Consumer Reviews Summary
35 of 40 (87%) customers said they would recommend this vehicle to a friend.
2013 Scion FR-S Overview
Probably the most anticipated car to join the Toyota/Scion ranks in the last 20 years, the 2013 Scion FR-S has enthusiasts and general car buyers alike excited for its blend of fun and excitement at an accessible price.
When word first came out that Toyota was looking to build an affordable, rear-wheel drive sports car that harkened back to its motoring tradition of the 80’s and 90’s and cars like the AE86 and MR2, it was easy to be skeptical. Yet here we are… and here it (thankfully) is. The FR-S was developed in conjunction with Subaru which produces a version of the car called the BRZ. The two cars are very similar mechanically, but there are a few differences which we will cover, starting with a different philosophy when it comes to the exterior.
It was revealed sometime last year that the FR-S would be coming out as a Scion and not a Toyota which came as a surprise. But take one look at the 2013 FR-S and you can see why it fits in better amongst the younger-slanted Scion brand with its aggressive, busy styling. From the side, the FR-S has a traditional sports car profile with a long hood, aggressively raked windscreen, and an abbreviated coupe cabin. The hood is made from aluminum to save weight (more on this later) and two distinct badges that read “86” and show two opposed pistons in tribute to the engine configuration sit in inlets right behind and above the front fenders. In the rear, the dual exhausts are integrated into the mild rear diffuser and the FR-S also features a unique triangular rear brake light.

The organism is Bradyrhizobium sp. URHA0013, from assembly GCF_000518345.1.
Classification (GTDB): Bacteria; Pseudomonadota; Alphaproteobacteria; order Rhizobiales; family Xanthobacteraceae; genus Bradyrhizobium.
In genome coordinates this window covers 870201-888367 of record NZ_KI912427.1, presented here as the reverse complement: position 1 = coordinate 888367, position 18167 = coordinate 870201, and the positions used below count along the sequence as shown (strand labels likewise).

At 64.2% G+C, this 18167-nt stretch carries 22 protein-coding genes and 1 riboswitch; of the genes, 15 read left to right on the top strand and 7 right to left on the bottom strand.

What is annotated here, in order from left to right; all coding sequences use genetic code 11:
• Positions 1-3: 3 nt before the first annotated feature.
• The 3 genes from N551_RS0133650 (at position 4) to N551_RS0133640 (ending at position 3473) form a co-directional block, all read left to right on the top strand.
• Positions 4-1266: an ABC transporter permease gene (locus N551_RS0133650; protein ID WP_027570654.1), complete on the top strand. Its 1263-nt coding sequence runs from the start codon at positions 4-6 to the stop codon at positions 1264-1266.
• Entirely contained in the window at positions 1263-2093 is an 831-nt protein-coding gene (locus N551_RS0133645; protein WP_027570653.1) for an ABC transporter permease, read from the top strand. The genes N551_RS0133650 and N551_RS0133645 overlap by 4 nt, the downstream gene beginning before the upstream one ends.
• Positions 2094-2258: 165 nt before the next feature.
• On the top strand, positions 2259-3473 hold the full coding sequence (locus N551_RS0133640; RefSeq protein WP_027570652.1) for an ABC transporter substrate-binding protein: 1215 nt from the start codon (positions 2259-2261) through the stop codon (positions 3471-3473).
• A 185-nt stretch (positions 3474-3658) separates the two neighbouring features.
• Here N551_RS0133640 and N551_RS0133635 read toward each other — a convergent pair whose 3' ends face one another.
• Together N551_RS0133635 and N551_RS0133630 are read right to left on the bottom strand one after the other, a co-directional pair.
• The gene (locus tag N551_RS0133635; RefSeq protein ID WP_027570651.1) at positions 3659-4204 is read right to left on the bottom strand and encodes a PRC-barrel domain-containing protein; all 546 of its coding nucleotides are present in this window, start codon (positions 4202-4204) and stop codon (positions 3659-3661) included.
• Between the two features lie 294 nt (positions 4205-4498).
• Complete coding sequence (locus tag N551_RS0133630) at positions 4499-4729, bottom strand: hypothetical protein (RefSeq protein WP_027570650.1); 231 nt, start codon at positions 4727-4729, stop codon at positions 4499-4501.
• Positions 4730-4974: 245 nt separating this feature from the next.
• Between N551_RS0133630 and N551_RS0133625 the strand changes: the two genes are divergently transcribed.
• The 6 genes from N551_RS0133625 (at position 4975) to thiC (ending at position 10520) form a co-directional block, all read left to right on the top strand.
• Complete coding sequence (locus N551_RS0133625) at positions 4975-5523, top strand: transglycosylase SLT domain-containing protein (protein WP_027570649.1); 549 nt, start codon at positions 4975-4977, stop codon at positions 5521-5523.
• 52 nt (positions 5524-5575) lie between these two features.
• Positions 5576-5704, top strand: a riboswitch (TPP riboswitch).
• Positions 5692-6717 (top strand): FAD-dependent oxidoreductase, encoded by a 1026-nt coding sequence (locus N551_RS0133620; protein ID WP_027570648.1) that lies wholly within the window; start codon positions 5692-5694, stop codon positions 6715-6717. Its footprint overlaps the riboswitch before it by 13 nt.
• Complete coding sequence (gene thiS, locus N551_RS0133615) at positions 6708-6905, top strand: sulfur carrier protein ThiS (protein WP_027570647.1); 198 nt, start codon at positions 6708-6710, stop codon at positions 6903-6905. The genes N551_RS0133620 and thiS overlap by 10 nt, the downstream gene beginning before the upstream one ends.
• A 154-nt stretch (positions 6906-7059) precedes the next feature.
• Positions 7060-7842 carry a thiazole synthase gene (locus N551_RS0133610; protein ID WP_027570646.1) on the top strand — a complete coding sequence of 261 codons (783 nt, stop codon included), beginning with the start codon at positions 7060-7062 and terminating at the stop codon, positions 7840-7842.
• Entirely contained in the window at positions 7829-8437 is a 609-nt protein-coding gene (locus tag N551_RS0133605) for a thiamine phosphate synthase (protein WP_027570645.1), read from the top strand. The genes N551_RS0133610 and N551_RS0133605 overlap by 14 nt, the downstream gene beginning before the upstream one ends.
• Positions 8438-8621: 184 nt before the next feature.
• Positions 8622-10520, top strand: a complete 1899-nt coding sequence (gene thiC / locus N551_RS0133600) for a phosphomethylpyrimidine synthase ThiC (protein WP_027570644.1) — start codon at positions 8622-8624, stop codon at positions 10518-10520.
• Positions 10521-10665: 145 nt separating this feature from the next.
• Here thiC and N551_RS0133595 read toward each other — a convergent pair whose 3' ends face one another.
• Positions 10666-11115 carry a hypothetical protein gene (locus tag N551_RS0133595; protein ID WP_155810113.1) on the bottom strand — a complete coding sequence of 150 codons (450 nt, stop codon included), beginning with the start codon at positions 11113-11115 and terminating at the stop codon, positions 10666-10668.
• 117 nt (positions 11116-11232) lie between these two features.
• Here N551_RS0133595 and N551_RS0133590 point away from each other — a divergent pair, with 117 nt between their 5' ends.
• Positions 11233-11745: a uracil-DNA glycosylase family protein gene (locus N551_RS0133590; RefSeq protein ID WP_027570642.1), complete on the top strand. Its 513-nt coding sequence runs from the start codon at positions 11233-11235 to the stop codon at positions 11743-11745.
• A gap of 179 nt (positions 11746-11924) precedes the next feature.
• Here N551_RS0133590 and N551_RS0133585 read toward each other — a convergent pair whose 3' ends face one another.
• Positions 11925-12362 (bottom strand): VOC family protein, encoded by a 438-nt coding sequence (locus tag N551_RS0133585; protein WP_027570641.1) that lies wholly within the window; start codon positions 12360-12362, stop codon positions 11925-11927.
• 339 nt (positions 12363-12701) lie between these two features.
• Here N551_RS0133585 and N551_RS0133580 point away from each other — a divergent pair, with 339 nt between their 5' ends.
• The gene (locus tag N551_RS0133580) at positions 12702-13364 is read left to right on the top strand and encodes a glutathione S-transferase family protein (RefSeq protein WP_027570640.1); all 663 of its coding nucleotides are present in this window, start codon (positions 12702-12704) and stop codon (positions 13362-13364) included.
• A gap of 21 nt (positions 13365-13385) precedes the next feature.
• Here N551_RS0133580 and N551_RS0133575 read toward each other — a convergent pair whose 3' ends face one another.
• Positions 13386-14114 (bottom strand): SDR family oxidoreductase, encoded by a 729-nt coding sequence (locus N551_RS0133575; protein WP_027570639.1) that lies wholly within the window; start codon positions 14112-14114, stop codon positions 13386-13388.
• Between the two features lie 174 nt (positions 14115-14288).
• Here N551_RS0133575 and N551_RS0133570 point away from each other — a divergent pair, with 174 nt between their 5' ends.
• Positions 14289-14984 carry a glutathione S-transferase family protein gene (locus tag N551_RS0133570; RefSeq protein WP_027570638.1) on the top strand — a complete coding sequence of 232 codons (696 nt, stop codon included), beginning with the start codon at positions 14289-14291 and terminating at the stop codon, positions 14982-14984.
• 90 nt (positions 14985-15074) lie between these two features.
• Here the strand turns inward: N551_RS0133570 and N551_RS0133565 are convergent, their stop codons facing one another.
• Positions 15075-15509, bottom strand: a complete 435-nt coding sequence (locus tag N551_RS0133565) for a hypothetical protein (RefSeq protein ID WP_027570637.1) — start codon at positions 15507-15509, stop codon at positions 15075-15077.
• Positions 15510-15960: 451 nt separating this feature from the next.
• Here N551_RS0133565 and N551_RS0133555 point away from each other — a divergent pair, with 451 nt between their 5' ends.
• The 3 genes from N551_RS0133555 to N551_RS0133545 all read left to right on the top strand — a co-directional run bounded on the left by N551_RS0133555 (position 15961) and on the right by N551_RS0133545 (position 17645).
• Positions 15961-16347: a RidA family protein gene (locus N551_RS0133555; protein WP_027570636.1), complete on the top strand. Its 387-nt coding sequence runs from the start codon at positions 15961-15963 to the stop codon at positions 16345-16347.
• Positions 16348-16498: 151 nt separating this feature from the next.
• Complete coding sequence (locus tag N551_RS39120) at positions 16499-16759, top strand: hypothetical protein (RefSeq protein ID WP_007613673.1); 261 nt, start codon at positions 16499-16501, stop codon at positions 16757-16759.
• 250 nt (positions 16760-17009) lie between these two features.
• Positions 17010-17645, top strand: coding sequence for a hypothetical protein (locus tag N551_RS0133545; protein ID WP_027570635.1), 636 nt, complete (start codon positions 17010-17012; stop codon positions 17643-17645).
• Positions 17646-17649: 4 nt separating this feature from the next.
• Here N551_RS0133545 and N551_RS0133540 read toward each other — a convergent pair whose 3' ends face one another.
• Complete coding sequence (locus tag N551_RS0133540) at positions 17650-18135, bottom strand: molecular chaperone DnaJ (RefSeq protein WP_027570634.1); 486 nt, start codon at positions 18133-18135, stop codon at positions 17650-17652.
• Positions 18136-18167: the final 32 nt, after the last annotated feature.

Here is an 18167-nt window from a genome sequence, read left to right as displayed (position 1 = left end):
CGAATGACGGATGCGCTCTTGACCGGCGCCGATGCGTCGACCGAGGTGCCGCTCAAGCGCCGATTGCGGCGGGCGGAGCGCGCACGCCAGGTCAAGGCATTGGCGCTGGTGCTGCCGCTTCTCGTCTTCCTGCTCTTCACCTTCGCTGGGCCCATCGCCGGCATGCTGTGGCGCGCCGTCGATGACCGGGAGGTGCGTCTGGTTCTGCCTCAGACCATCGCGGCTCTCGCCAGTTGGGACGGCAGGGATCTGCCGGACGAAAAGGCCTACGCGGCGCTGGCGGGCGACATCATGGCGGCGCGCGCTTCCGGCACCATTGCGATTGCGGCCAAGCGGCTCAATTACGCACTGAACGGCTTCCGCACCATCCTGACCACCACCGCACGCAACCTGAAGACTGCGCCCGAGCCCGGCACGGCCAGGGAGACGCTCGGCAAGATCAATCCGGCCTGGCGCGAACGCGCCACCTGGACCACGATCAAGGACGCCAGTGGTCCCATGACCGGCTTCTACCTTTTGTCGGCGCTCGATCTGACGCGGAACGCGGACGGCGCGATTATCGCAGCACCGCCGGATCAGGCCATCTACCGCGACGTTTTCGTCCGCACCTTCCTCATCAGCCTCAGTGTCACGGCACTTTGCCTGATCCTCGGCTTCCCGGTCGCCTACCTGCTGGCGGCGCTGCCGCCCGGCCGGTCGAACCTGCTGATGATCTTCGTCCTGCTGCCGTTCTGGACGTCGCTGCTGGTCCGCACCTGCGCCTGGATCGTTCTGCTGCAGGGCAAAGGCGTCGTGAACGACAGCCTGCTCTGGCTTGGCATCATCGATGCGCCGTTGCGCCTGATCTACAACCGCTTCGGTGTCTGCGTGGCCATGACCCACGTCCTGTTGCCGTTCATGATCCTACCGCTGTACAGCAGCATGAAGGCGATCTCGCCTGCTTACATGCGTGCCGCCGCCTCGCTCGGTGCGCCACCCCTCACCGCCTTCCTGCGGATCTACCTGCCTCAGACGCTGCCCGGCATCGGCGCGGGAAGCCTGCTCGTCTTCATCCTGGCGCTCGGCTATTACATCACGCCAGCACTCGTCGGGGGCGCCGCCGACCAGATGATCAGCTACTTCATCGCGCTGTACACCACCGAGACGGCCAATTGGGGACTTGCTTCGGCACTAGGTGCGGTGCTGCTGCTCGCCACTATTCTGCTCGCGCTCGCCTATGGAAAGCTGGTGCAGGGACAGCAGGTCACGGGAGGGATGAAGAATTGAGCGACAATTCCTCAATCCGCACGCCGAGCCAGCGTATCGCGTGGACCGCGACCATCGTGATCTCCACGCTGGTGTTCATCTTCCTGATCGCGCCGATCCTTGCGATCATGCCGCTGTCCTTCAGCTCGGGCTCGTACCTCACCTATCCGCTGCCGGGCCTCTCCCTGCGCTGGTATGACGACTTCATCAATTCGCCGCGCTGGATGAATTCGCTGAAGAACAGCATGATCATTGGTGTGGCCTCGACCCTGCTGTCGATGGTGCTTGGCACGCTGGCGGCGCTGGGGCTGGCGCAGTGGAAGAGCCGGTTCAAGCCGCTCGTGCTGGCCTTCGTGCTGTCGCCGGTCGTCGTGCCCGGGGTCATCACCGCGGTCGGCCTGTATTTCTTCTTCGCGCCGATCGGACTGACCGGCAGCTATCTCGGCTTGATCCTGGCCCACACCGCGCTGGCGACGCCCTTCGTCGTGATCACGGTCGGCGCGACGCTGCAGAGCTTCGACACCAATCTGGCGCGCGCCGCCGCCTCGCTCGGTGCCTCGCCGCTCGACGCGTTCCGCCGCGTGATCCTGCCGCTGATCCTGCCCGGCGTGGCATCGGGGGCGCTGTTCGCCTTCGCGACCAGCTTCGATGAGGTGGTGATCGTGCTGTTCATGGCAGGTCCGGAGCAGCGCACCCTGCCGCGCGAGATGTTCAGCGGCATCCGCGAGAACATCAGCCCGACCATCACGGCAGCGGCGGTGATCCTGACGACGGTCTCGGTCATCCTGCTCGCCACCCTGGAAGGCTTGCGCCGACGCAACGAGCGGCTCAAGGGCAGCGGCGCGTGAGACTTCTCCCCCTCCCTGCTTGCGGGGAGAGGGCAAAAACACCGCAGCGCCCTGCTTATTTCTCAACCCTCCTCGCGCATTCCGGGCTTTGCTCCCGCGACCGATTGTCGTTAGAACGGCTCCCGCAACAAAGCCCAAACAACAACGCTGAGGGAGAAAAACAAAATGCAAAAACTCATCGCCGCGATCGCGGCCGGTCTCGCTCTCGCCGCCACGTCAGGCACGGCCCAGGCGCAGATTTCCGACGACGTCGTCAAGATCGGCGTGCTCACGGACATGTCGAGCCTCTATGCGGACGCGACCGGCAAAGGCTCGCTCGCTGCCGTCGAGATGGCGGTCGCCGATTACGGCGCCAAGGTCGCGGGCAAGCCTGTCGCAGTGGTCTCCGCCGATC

Under the hood, the 2013 FR-S gets an engine that combines Subaru’s boxer engine technology with a Toyota direct-injection fuel system. The 200-horsepower, 2.0-liter four-cylinder unit also makes 151 pounds-feet of torque and comes mated to a quick-throw six-speed manual transmission, or a six-speed automatic with paddle shifters. Fuel economy ratings are 22/30 mpg city/highway for the manual, and 25/34 mpg with the automatic.
At first glance that doesn’t seem like much power, especially for a vehicle that is supposed to be the first really desirable, affordable sports car (Mazda MX-5 Miata excluded) in a long while. But one thing that the engineers from Toyota and Subaru realized is that straight-line power isn’t necessarily the only thing that makes a sports car… for lack of a better word, sporty. And that’s truly where the FR-S delivers; it’s light, it’s got a lower center of gravity then a Ferrari 458, and a 53/47 front/rear weight distribution, all of which add up to make a car that’s nimble and connected.
Inside, there is seating for four (although we’d be reticent to put adult-sized individuals in the backseat unless they wronged us in some way) and standard features include air conditioning, remote keyless entry, power windows/locks, a tilt/telescoping leather-trimmed steering wheel, Bluetooth® connectivity, and a USB port for your iPod.
Safety features on the 2013 FR-S include vehicle stability and traction control, ABS, six airbags, and smart stop technology all standard.
The 2013 Scion FR-S delivers on its promises: it’s attractive, affordable, lightweight, and most importantly, it’s a blast to drive.